Than, once in a while I would throw a mic to a freshman or two, that I thought had worked really hard.

    I never actively mixed it, and when I did I would throw it up on a monitor so he/she could hear themselves when they were by it, but they were the envy of their friends. And, they would go home bragging to their parents (who somehow heard them from the back row, thanks to the miraculous mic!)
    --------------

    But seriously: I never mic for plays, unless the FX processor was being used or special circumstances, and for musicals I hit up all leads, supporting actors, and strong soloists.
    The only time I did mic for plays, was when I was doing a camera feed, and wanted to be able to mix the audio in post-production.
     
  9. Sayen

    Sayen Active Member

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    Are any of you using hearing assist systems for your audience? That was part of my shift to boundary mics, although I never have time in a school setting to getting around to using them. They're only useful if everything coming off the stage is amplified, somehow.

    Hearing assist as in portable ear buds.
     
  10. DaveySimps

    DaveySimps CBMod CB Mods Premium Member

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    I have aways used the mic everyone or mic no one approach for the same reasons as mentioned above. I hate going to a show and having to adjust my hearing for miced and unmiced characters, it distracts me from the show.


    Sayen, everyone should be using hearing assisted devices as it has been the law for quote some time now (as well as a good idea). In both of our theatres we have ambient mics hanging from the first catwalk to pick up what is coming from the stage. We do a lot of music things as well that are not miced, so this works well for us. The patrons who use the assisted system really seem to like.

    A recomendation if you are doing your own set up is to put a compressor last in the audio chain before the transmitter. This is a good way to protect your patrons hearing.

    ~Dave
     
  11. quarterfront

    quarterfront Member

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    Where I am, we always mic, either body mics or floor mics, depending on the show. For musicals it's pretty much always body mics. Straight plays, depends on how athletic the action is going to be and whether we anticipate the mics getting trashed.

    ...And the production. We run 8 shows a week, generally for 7-8 weeks. There's one actor we use fairly often who has a tendency to blow his voice out at least once during any given run - likes to shout a lot. We put a body mic on him by default even if we're using floor mics so that when he starts to have trouble we're ready to go. It's not about giving him a crutch, it's about maintaining the show.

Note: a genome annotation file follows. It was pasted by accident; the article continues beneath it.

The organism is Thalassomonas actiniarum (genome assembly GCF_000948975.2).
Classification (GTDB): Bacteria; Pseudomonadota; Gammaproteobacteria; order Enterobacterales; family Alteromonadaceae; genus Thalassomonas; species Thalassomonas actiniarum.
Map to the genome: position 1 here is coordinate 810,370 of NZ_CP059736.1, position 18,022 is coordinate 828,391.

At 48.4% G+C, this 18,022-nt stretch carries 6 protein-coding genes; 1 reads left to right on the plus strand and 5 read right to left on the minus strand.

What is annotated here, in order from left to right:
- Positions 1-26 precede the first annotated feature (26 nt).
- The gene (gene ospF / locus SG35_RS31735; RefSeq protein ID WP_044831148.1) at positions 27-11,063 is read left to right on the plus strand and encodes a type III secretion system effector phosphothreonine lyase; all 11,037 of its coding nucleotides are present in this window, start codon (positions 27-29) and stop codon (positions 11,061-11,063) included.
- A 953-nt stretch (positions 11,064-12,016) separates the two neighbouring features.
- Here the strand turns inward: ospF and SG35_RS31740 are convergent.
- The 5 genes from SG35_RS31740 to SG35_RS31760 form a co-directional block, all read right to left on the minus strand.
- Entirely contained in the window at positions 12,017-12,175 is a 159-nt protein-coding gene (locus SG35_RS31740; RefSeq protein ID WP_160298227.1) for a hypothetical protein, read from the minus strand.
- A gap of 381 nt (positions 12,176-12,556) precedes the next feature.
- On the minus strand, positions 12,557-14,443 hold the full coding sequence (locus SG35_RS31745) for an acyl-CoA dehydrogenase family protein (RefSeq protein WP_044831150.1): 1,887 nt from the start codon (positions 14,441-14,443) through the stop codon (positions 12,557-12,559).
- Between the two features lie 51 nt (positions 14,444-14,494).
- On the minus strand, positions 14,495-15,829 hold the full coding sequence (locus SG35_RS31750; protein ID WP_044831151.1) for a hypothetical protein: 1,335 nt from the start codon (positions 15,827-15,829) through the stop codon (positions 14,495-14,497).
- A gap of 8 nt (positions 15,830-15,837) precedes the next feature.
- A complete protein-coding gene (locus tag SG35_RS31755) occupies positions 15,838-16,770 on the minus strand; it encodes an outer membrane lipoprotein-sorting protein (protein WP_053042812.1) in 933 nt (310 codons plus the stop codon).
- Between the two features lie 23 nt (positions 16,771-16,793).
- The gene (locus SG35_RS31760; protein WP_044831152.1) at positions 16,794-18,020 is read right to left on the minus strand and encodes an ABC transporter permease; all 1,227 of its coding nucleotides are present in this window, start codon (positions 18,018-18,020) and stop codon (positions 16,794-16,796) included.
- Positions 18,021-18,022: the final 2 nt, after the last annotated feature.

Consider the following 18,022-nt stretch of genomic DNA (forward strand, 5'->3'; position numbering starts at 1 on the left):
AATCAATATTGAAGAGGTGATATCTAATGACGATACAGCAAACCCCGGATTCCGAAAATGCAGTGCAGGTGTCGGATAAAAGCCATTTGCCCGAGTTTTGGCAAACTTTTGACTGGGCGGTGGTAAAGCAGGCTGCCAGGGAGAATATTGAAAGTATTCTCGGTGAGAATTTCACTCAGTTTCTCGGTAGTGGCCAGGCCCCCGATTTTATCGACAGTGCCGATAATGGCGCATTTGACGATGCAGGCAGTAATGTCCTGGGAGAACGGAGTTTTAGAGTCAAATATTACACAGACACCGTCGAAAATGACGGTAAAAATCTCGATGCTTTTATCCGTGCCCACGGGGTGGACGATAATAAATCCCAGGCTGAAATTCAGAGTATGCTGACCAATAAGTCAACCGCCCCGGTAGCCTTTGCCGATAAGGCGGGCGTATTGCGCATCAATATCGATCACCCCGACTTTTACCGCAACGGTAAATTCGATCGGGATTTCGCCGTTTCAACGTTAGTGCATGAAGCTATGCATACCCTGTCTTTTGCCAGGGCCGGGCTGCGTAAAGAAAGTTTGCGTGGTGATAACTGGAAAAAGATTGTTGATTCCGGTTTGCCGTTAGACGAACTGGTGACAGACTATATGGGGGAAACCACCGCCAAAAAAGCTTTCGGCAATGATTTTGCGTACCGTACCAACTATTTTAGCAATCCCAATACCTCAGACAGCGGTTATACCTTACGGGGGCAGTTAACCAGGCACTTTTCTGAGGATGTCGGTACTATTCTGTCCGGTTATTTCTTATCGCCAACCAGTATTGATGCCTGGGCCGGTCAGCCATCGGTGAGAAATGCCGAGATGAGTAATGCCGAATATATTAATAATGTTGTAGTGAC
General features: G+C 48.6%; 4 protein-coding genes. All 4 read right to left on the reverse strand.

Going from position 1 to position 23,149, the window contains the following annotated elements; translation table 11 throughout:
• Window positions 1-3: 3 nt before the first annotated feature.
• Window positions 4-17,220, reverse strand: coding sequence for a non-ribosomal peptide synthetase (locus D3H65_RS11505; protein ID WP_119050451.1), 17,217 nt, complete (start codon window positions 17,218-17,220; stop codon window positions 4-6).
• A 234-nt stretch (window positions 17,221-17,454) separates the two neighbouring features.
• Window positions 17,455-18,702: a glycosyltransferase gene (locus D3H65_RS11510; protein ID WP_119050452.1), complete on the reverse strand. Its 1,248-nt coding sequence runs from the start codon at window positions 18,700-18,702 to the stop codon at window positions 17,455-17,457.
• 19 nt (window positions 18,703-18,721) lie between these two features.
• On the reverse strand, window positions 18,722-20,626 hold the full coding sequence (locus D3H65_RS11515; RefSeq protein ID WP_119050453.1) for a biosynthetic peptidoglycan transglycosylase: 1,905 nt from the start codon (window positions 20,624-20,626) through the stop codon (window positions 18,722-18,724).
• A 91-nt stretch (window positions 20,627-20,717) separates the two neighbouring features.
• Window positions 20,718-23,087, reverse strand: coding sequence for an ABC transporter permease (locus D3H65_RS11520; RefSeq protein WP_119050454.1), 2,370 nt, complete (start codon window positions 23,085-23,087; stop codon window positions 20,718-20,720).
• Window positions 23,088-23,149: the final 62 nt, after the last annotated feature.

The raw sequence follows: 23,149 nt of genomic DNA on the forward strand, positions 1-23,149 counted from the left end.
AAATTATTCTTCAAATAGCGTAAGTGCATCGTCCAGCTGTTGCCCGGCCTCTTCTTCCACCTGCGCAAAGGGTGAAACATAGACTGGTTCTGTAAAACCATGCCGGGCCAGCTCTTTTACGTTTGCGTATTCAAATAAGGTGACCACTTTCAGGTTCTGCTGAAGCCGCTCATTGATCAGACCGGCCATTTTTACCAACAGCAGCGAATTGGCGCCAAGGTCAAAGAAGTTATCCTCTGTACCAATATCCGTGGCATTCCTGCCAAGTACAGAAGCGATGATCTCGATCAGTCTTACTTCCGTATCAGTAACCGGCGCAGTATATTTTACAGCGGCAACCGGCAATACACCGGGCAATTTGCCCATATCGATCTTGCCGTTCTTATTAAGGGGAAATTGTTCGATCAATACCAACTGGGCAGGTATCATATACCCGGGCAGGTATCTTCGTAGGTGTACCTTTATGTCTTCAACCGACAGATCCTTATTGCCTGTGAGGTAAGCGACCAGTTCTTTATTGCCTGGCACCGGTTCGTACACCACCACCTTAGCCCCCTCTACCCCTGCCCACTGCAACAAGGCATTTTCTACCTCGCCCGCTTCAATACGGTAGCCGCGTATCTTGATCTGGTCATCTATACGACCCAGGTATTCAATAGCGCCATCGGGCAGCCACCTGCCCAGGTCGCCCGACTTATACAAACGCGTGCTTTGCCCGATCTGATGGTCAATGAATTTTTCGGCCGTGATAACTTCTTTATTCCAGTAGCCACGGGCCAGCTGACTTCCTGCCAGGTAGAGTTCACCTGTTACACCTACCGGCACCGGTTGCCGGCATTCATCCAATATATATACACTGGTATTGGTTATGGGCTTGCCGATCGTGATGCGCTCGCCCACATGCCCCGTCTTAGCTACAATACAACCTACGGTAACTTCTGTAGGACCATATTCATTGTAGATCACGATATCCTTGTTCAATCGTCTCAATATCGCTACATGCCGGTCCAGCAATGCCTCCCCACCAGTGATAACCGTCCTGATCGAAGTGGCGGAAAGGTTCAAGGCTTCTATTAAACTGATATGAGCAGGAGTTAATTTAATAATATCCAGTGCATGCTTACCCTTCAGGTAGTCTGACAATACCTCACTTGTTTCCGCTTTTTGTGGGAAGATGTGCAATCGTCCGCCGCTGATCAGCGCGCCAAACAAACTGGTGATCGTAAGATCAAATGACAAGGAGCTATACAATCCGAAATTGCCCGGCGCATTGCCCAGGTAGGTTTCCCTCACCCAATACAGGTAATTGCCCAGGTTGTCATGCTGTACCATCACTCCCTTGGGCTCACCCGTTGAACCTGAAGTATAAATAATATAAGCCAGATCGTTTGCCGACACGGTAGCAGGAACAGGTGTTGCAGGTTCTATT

12. Sayen

    Sayen Active Member

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    I mean...I always mic for the hearing assist...or do now. I guess that's why I come here, to learn. Law or not, it's been on my list for a while now, just a matter of getting the room setup properly. I think I'll bump this higher on my list, thanks.
     
  13. jkowtko

    jkowtko Active Member

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    I vote for "all or nothing", if you can.

    For the "all" approach, I just bought a six-pack of Samson Airline 77 wireless with the AL1 clip-on transmitter -- $1500 for all six. The transmitter has a built in condensor mic, not great quality, but actors can pass transmitters around backstage in a few seconds, so you can cover your one-liners pretty well.
     
    Last edited: Sep 3, 2008
  14. SHARYNF

    SHARYNF Well-Known Member

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    This is just a personal opinion, but I would never recommend going with a system that has 6 fixed frequencies that you cannot alter. If you look at the price on the Samson vs a Sennheiser system the cost increase far far far outweighs the risk of using a low end system like the Samson.

    There are two old saying that might make sense to keep in mind

    First The quailty endures long after the price is forgotten
    Second, the "poor" always buy twice.


    I think in most cases it comes down to , no mics, boundary mics, or all speaking/singing talent individually mic'd. The problem with some mic'd some not is the difficulty to getting any sort of mix that sounds even remotely natural.
    Sharyn
     
  15. SHARYNF

    SHARYNF Well-Known Member

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    If any one gets Prosound News there is a pretty informational ad from Sennheiser that offers some very good tips that a lot of us do but probably don't articulate well

    1 If using IEM's keep the frequency range at least 8 mhz away from wireless mics
    2 if using body packs put them on opposite sides of the person and make sure that the transmitter for the mic cannot be placed directly by the receiver from the IEM
    3 for Mics keep transmitters and receivers at least 10 feet away from each other (true for IEM and Mics and not just in mixing them)
    4 if long distances are needed use the Audio cable for the long run (how many times have we seen the receivers all the way in the back at FOH instead of putting receivers on stage and running mic cable/snake back to foh
    5 Splaying the antennas so that one is 90 degrees from one another work s better (how many of us just have the two antenna's at the same angle
    6. Make sure that the frequency spacing between any 2 channels is greater than 1 MHZ APART ( this is a potential issue for instance with John's Samson Airline where it supports 6 sets but with this rule in mind really should only be used THREE at a time
    7 Keep the antenna OFF the persons body, use tubing to do this (this is again a typical trick that is missed (when you ground the antenna to the persons body you dramatically reduce the effectiveness
    8 If a receiver is ON keep the transmitter on this will mask minor issues and also prevent a receiver from grabbing an unwanted signal (ie another device in the same space that might not be part of your system)

    There is more on the tips at Sennheiser USA - RF Spectrum Reallocation

    Sharyn